As Union forces occupied the Fairfax region in mid-1861, Antonia circulated among the officers and garnered valuable intelligence about troop strengths and planned movements, which she passed along to Brigadier General J.E.B. Stuart, in whose artillery her brother served. She also spied for John S. Mosby, a noted partisan ranger. Stuart, grateful for her service and appreciate of the information he had received, designated her as an honorary aide-de-camp on 7 Oct 1861.

In early 1863, Antonia was betrayed by a Union counterspy named Frankie Abel, whom she had befriended and shown the document bearing Stuart's signature. Ford was subsequently arrested on 13 Mar and incarcerated in Washington, DC at the Old Capitol Prison. She was accused of playing a prominent role in the capture of Union general Edwin H. Stoughton, but Colonel Mosby and others later denied her complicity, and no evidence of her guilt could be found.


Old Capitol Prison
She was released and exchanged seven days later. However, she was arrested in Fairfax by Major Joseph Willard (1820–1897) and sent back to Old Capitol Prison. She took the Oath of Allegiance and subsequently married her captor.

Antonia Ford Willard died in Washington, DC in 1871 as an indirect result of health issues stemming from her captivity. Her husband (who later became Lieutenant Governor of Virginia) never remarried.

The 2007 made-for-television docudrama, Now & Forever Yours: Letters to an Old Soldier, artistically recounts the courtship of Antonia Ford and Major Joseph Clapp Willard. In the film, Ford and Willard recount from an ethereal netherworld the events of their two-year affair. This narrative is dramatically illustrated with scenes of the courtship filmed in and around Fairfax, Virginia where the actual romance took place. The dialogue between the lovers was taken directly from the couple’s surviving letters.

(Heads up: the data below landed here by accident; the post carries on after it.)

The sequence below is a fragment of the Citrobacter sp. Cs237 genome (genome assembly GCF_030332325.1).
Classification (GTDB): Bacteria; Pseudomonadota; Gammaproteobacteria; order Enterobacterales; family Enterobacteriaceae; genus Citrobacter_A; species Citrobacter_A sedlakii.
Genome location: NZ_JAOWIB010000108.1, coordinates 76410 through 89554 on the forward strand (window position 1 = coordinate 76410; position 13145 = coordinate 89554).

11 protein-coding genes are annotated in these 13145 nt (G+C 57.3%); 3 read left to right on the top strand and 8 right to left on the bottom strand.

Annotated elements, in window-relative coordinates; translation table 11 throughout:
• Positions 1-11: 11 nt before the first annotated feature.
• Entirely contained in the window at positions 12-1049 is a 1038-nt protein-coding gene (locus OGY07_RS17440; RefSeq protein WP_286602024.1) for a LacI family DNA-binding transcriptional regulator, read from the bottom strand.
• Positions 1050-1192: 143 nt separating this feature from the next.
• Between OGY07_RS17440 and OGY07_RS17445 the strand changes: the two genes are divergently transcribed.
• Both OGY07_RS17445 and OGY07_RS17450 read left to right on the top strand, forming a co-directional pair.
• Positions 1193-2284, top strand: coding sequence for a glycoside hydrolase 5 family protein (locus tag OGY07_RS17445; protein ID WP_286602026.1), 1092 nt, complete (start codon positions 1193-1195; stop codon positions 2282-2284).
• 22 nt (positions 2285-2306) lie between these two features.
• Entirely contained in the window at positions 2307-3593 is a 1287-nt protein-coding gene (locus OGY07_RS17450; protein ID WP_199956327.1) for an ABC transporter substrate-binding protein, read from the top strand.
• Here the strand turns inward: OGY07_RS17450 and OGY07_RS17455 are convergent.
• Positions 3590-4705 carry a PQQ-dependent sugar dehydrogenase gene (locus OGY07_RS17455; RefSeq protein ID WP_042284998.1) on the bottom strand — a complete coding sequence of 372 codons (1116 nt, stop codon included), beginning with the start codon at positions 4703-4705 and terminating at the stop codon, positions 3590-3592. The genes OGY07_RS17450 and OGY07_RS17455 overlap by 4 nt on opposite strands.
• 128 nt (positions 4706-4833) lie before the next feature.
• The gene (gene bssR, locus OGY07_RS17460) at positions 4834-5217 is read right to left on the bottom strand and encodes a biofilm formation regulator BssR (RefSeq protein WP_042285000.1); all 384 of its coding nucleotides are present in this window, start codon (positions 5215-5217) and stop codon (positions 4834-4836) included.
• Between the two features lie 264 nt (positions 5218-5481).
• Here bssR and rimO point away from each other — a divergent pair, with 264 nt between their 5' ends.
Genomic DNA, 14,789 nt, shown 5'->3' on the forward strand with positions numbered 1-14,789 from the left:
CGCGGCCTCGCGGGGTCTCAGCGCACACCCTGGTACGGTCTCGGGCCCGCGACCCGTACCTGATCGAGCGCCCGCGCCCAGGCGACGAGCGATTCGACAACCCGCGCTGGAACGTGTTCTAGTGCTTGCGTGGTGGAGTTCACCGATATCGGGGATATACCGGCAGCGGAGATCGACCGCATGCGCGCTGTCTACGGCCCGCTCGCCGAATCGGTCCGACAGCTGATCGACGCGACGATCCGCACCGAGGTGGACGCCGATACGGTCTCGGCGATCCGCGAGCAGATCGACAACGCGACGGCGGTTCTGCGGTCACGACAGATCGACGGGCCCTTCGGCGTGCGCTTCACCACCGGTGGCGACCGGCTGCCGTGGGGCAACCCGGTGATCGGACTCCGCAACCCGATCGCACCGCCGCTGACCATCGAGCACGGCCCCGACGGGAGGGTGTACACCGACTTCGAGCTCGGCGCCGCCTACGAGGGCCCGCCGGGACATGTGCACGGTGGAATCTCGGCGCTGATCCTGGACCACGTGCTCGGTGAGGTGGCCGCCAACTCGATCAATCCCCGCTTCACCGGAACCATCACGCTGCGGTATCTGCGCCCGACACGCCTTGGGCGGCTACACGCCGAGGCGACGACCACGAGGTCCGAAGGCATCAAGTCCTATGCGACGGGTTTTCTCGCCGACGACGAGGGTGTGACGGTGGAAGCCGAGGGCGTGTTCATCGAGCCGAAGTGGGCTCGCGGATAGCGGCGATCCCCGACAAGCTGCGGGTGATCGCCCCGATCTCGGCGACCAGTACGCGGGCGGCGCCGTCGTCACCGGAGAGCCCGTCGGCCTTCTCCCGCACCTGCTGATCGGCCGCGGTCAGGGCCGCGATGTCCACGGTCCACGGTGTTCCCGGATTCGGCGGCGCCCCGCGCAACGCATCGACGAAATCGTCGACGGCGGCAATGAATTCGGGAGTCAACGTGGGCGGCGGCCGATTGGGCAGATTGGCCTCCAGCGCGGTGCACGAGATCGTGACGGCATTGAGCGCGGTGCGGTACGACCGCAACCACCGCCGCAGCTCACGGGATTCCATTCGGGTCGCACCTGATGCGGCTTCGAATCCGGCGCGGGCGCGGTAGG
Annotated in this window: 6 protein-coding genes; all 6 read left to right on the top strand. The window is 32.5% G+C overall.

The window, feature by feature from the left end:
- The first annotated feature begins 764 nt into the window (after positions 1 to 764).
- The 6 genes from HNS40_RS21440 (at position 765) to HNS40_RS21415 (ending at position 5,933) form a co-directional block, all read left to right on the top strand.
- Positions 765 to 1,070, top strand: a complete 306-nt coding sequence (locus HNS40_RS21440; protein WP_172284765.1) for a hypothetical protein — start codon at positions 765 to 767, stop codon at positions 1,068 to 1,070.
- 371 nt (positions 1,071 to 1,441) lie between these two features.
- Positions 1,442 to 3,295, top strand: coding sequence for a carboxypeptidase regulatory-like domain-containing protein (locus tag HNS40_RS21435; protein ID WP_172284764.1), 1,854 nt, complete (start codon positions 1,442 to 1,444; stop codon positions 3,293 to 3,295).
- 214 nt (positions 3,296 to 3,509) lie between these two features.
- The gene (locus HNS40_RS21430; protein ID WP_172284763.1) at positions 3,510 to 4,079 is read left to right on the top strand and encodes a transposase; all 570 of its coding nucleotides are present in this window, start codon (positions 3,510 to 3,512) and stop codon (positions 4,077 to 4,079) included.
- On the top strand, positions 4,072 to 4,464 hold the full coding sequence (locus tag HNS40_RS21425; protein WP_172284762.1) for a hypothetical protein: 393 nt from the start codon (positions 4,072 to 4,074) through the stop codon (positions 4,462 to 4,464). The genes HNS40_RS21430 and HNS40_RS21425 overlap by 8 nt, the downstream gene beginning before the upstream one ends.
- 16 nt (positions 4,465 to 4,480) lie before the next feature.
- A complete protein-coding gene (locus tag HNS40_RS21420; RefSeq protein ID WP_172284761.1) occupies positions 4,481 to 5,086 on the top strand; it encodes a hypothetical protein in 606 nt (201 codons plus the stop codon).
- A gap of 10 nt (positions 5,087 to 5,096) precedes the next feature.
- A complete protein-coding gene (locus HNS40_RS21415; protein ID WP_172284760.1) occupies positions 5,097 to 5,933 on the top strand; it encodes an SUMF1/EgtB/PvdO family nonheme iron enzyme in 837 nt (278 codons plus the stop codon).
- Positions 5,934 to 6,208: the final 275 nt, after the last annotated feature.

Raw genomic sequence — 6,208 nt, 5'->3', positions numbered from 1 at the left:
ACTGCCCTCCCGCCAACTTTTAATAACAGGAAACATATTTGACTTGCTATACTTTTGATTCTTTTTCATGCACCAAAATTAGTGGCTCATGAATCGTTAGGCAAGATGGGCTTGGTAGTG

18 January 2014

Rose O'Neale Greenhow (1813-1864)

Rose and "Little Rose" at the
Old Capitol Prison (1862)
DOSSIER:
Maria Rosetta O'Neale, daughter of John O'Neale and Eliza Henrietta Hamilton, was born in 1813/1814 in Montgomery County, MD. She drowned on 1 Oct 1864 in the Cape Fear River, NC.

After being orphaned as children, Rose and her sister Ellen were invited to live with their aunt in Washington, DC about 1830. Their aunt, Mrs. Maria Ann Hill, ran a stylish boarding house at the Old Capitol building, and the girls met many important figures in the Washington area. Her olive skin "delicately flushed with color" earned her the nickname "Wild Rose."


In the 1830s, she met Robert Greenhow, a prominent doctor, lawyer and linguist from Virginia. Their courtship was well received by Washington society, including famed society matron Dolley Madison. They married in 1835 and had four daughters: Florence, Gertrude, Leila and Rose.

Due to Robert's work with the State Department, the family moved with him to Mexico City in 1850 and then to San Francisco, CA. In 1852 Rose returned East with her children. Robert died in a fatal accident in San Francisco in 1854.

ALSO KNOWN AS:
Wild Rose
Rebel Rose


After losing her husband, Rose became more sympathetic to the Confederate cause. She was strongly influenced by her friendship with U.S. Senator John C. Calhoun from South Carolina. Greenhow's loyalty to the Confederacy was noted by those with similar sympathies in Washington, and she was recruited as a spy. Her recruiter was U.S. Army captain Thomas Jordan, who had set up a pro-Southern spy network in Washington. He supplied her with a 26-symbol cipher for encoding messages.

After passing control of the espionage network to Greenhow, Jordan left the US Army, went South, and was commissioned as a captain in the Confederate Army. He continued to receive and evaluate her reports. Jordan appeared to be Greenhow's handler for the Confederate Secret Service during its formative phase.